The relic to be used in the First Friday veneration is from the same cross found in 324 A.D. by St. Helena, the mother of Constantine. Tradition holds that she found three crosses buried at Golgotha but didn’t know which was the one on which Jesus had been crucified. To test and see which was the true cross, members of her courtiers searched for a leper at the outskirts of Jerusalem. Once one was found, they returned to the site of Golgotha, where the leper was instructed to touch each of the crosses one by one. He touched the first one and then the second, but nothing happened. When he touched the third cross, the leper was instantly healed of his leprosy. From that time on, the cross was known as “The True Cross.” 

As the years passed, tiny fragments were distributed to the care and protection of many Catholic churches around the world.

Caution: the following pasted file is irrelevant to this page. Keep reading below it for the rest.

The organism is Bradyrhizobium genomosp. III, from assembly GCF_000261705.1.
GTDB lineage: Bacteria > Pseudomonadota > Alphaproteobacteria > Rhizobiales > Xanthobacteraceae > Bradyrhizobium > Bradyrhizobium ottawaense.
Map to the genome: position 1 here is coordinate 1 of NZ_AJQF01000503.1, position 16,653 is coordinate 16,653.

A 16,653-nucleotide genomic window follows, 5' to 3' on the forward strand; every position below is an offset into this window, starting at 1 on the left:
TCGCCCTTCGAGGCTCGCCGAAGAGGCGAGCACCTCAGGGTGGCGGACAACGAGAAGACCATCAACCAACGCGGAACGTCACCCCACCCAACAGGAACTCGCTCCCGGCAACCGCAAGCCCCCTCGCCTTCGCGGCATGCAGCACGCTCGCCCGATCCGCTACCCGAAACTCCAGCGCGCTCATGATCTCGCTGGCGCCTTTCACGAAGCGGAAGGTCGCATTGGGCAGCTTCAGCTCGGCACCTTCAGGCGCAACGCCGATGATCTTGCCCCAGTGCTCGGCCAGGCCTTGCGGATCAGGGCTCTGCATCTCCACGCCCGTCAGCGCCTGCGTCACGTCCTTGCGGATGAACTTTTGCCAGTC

“The First Friday veneration will be held at the same hour as we have confessions,” said Father Maher. “I’m so pleased we can provide this opportunity for people to partake in both the Sacrament of Confession as well as be able to pray before the True Cross where they can unite not only their sufferings with the Lord, but also their joys and hopes.”

Content provided by the Messenger.

The war on child sexual abuse: The most powerful weapon is education

Julie Feinauer, Contributor

Did you know that nearly 10 percent of children will report being victims of sexual abuse before they reach 18? Unfortunately, it is estimated that only about 38 percent of victims ever report. This means that the true impact of the problem may not be known. Also, those who are victims of voyeurism, exposure to pornography, sexting or other types of grooming where there is no touch but are harmed none-the-less, are not counted here, and would only raise the numbers of those affected.